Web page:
I think back to many conversations with Tilden Edwards at Shalem gatherings and conversations as we reflect on how “radical” it is to truly trust in the Spirit’s guidance in our lives. So often, we fall prey to believing that is through our own efforts that we overcome difficulties. We so easily trust in our own cleverness…and we are shocked when our ego tendencies raise their heads. How often do I smile when I win an argument?
Trusting in God’s grace to guide us is paramount, yet this is so difficult to do. We are plagued by a mentality of “us” and “them,” by a zero-sum game where there are winners and losers. Church is not immune from this egoistic tendency. Hence my frustration that arose in our conversation with having “people of faith” go and protest and speak out. What do we do about the others who claim the mantle of “people of faith” and speak out against what we speak out against? It’s like when you look in a mirror over your shoulder with a large mirror to your back…the image just keeps bouncing back and forth…forever.
How do we get past this block? What are we missing here?
On Monday, Cynthia and I have the chance to meet with Doug Collins, our local congressman. It’s interesting to me that the group who hosted us last week has invited us to this meeting. Something is going on. We have been told that immigration is on the agenda. I yearn for something deeper. If we’re going to talk about faith, I want to really talk about faith. I want to move beyond talking about how faith informs policy decisions and rest in that space that experiences faith in terms of union…dare I say offers a glimpse of that beatific vision that allows us to contemplate, simultaneously, our propensity to be oh, so human, and oh, so the beloved of God.
What if we sought a way where all people could come together not to speak to one another or debate one another, but to pray together. To sit in silence together. As human beings. As fellow strugglers. People of anxiety and fear and despair…and people yearning for hope…and union. No explanations. No policy statements. How might we move away from holding a political posture to holding a contemplative posture?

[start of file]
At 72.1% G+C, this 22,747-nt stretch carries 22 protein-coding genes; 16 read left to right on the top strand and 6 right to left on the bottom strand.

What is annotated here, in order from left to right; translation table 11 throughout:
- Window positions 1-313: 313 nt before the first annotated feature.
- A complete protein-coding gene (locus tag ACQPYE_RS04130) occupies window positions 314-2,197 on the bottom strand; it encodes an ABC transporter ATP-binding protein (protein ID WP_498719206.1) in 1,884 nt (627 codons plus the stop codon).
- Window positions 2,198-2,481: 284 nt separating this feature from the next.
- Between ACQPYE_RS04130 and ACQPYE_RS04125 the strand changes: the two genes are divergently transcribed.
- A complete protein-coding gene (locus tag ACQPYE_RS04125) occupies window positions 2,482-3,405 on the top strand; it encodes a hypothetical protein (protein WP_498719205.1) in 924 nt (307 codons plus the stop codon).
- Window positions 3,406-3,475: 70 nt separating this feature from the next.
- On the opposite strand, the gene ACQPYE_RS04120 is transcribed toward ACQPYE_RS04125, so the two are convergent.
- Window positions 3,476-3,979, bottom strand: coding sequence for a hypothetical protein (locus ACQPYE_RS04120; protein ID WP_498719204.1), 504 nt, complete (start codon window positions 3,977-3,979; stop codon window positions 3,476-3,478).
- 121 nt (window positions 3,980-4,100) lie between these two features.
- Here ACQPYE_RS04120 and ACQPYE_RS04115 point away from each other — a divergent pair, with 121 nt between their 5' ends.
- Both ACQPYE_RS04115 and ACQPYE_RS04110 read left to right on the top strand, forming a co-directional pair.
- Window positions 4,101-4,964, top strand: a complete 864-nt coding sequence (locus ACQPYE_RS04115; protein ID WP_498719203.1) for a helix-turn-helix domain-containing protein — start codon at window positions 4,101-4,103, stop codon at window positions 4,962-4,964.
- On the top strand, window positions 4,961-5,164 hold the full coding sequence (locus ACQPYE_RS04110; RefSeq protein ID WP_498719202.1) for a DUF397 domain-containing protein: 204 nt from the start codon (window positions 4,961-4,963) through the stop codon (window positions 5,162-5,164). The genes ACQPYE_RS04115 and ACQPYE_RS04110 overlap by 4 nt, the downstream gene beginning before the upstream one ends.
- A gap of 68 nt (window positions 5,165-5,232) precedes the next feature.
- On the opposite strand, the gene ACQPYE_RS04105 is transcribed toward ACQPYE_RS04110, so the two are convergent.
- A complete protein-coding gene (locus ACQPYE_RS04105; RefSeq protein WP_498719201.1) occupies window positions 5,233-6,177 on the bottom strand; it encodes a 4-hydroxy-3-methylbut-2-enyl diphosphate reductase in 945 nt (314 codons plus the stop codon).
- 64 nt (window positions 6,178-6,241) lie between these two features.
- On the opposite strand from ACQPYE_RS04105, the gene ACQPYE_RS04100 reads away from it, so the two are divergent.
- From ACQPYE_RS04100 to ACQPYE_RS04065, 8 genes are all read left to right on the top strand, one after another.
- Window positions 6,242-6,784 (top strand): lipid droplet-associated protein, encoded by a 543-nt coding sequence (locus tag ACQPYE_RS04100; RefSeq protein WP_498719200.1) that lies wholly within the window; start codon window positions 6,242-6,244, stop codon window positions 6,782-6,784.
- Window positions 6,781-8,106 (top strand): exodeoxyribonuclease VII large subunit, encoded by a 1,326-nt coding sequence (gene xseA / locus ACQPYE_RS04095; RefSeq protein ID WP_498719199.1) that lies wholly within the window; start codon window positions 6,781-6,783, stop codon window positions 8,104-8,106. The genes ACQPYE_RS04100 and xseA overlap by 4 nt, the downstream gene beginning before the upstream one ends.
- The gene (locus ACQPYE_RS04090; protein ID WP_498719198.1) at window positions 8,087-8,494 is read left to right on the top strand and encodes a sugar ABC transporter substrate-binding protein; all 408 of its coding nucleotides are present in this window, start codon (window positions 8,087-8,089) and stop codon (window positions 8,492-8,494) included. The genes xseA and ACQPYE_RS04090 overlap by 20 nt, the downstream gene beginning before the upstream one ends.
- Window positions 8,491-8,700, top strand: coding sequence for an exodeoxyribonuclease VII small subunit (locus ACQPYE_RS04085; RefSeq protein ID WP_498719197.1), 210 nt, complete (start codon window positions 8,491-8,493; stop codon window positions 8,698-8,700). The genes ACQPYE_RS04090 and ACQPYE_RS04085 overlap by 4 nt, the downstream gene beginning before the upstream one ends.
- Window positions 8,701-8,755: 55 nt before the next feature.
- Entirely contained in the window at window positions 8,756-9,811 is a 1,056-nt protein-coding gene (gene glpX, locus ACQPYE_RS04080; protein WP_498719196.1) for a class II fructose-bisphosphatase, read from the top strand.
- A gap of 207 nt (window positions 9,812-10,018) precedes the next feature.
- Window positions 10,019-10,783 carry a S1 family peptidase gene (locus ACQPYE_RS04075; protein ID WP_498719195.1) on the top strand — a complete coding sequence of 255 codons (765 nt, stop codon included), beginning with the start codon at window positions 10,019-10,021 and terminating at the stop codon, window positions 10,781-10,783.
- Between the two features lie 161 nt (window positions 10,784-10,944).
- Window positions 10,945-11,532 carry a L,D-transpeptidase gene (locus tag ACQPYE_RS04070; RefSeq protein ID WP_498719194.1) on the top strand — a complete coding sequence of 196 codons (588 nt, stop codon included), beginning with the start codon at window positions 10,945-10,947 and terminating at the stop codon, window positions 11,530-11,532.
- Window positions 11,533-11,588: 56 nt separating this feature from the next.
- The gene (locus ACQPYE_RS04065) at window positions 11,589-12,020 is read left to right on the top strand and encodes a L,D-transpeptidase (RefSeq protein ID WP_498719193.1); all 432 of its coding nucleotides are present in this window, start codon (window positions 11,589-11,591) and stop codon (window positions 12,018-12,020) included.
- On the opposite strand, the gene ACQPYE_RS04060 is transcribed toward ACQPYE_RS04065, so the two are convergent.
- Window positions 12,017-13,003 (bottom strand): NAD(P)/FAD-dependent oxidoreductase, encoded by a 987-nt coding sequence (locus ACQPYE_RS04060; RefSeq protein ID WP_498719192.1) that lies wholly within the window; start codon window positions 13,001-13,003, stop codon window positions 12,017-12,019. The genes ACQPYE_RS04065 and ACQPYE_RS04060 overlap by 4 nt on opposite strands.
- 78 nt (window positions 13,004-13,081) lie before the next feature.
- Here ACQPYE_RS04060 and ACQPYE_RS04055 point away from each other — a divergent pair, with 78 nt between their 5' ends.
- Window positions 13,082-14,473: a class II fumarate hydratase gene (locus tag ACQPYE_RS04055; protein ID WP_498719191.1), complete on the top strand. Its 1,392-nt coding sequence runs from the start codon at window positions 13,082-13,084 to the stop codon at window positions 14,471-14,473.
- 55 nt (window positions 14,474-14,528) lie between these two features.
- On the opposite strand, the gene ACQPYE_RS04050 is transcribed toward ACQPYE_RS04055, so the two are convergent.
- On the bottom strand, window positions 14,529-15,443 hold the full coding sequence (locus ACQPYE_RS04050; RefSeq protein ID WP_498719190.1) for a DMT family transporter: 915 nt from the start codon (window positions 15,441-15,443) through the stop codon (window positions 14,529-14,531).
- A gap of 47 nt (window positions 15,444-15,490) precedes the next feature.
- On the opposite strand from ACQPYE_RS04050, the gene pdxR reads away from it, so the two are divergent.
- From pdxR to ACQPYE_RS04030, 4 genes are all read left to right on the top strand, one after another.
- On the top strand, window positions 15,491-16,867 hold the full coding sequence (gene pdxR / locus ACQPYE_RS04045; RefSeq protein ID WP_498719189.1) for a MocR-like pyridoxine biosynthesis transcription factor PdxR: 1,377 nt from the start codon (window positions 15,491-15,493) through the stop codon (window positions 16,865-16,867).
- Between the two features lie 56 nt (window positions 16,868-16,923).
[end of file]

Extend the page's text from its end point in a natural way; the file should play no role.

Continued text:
When is the last time I sat next to a Southern Baptist in a pew and prayed alongside them? When is the last time I risked being vulnerable…risked being silent alongside someone whom I feel I could not disagree with more?
Some might feel that this would be pointless because nothing would happen. Nothing would be done. Yet, perhaps we need to try silence more. In a silence such as this, we are doing nothing more than yielding—and there is nothing more important to do! Perhaps we need to risk holding our tongues and reaching out our hands. I was talking with Cynthia, wondering about this possibility, and I told her the image I had was that, before you say what you feel you need to say, try to pray how you know you need to pray. Risk trusting in God to offer insight into how a situation can shift. How new insights can break through. How, in listening to the pain of another, we end up hearing the Spirit’s call on all our lives. How, in the Christian contemplative tradition, the rational impulses of our minds fall into…settle into…lean into…rest in our spiritual heart, that mysterious place in us where God makes a home and calls us to dwell.
So, on Monday, I’m bringing an image of Our Lady the Untier of Knots with me to our meeting with Doug Collins. I’m going to invite us to wonder what shared silence might be like—what this image might offer us to reflect on as our family faces the painful struggle of our day and age.
 Austen Ivereigh, The Great Reformer: Francis and the Making of a Radical Pope (New York: Henry Holt and Company, 2014), 199-200.